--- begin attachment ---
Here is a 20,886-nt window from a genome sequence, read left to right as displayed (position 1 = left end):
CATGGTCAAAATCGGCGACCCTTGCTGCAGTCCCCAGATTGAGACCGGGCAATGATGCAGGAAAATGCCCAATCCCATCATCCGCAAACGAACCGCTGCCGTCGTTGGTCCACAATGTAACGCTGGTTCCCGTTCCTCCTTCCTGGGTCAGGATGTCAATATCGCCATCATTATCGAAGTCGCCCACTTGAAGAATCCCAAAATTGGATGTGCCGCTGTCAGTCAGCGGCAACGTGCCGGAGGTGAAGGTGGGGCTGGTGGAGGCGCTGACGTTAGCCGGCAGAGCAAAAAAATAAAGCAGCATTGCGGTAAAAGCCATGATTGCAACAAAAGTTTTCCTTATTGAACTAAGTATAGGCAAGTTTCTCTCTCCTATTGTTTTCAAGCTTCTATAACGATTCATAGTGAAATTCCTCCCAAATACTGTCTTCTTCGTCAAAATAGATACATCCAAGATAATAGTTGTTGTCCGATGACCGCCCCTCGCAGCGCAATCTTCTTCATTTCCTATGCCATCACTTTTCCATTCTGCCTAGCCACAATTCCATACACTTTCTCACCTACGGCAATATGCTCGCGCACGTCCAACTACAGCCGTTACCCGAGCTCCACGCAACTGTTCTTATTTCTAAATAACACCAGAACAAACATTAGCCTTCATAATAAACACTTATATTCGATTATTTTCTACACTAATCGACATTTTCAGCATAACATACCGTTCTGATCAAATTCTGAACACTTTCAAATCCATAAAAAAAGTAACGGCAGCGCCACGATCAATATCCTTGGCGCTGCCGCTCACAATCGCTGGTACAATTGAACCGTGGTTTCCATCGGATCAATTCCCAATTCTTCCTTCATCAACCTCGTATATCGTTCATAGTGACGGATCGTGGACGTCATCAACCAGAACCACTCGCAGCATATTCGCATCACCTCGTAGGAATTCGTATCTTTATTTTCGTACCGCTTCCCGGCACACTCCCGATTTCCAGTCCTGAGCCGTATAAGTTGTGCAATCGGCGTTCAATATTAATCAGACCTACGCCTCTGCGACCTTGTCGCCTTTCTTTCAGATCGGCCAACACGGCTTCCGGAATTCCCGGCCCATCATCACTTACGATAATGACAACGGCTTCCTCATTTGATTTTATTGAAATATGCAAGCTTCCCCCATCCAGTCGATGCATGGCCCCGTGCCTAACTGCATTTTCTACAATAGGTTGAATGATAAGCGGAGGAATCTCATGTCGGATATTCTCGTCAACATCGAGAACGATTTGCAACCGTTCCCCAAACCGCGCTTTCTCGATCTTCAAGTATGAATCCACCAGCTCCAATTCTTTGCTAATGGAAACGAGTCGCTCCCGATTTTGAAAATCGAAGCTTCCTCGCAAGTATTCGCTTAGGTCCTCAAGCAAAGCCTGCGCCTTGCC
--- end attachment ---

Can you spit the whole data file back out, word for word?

Here is a 20,886-nt window from a genome sequence, read left to right as displayed (position 1 = left end):
CATGGTCAAAATCGGCGACCCTTGCTGCAGTCCCCAGATTGAGACCGGGCAATGATGCAGGAAAATGCCCAATCCCATCATCCGCAAACGAACCGCTGCCGTCGTTGGTCCACAATGTAACGCTGGTTCCCGTTCCTCCTTCCTGGGTCAGGATGTCAATATCGCCATCATTATCGAAGTCGCCCACTTGAAGAATCCCAAAATTGGATGTGCCGCTGTCAGTCAGCGGCAACGTGCCGGAGGTGAAGGTGGGGCTGGTGGAGGCGCTGACGTTAGCCGGCAGAGCAAAAAAATAAAGCAGCATTGCGGTAAAAGCCATGATTGCAACAAAAGTTTTCCTTATTGAACTAAGTATAGGCAAGTTTCTCTCTCCTATTGTTTTCAAGCTTCTATAACGATTCATAGTGAAATTCCTCCCAAATACTGTCTTCTTCGTCAAAATAGATACATCCAAGATAATAGTTGTTGTCCGATGACCGCCCCTCGCAGCGCAATCTTCTTCATTTCCTATGCCATCACTTTTCCATTCTGCCTAGCCACAATTCCATACACTTTCTCACCTACGGCAATATGCTCGCGCACGTCCAACTACAGCCGTTACCCGAGCTCCACGCAACTGTTCTTATTTCTAAATAACACCAGAACAAACATTAGCCTTCATAATAAACACTTATATTCGATTATTTTCTACACTAATCGACATTTTCAGCATAACATACCGTTCTGATCAAATTCTGAACACTTTCAAATCCATAAAAAAAGTAACGGCAGCGCCACGATCAATATCCTTGGCGCTGCCGCTCACAATCGCTGGTACAATTGAACCGTGGTTTCCATCGGATCAATTCCCAATTCTTCCTTCATCAACCTCGTATATCGTTCATAGTGACGGATCGTGGACGTCATCAACCAGAACCACTCGCAGCATATTCGCATCACCTCGTAGGAATTCGTATCTTTATTTTCGTACCGCTTCCCGGCACACTCCCGATTTCCAGTCCTGAGCCGTATAAGTTGTGCAATCGGCGTTCAATATTAATCAGACCTACGCCTCTGCGACCTTGTCGCCTTTCTTTCAGATCGGCCAACACGGCTTCCGGAATTCCCGGCCCATCATCACTTACGATAATGACAACGGCTTCCTCATTTGATTTTATTGAAATATGCAAGCTTCCCCCATCCAGTCGATGCATGGCCCCGTGCCTAACTGCATTTTCTACAATAGGTTGAATGATAAGCGGAGGAATCTCATGTCGGATATTCTCGTCAACATCGAGAACGATTTGCAACCGTTCCCCAAACCGCGCTTTCTCGATCTTCAAGTATGAATCCACCAGCTCCAATTCTTTGCTAATGGAAACGAGTCGCTCCCGATTTTGAAAATCGAAGCTTCCTCGCAAGTATTCGCTTAGGTCCTCAAGCAAAGCCTGCGCCTTGCC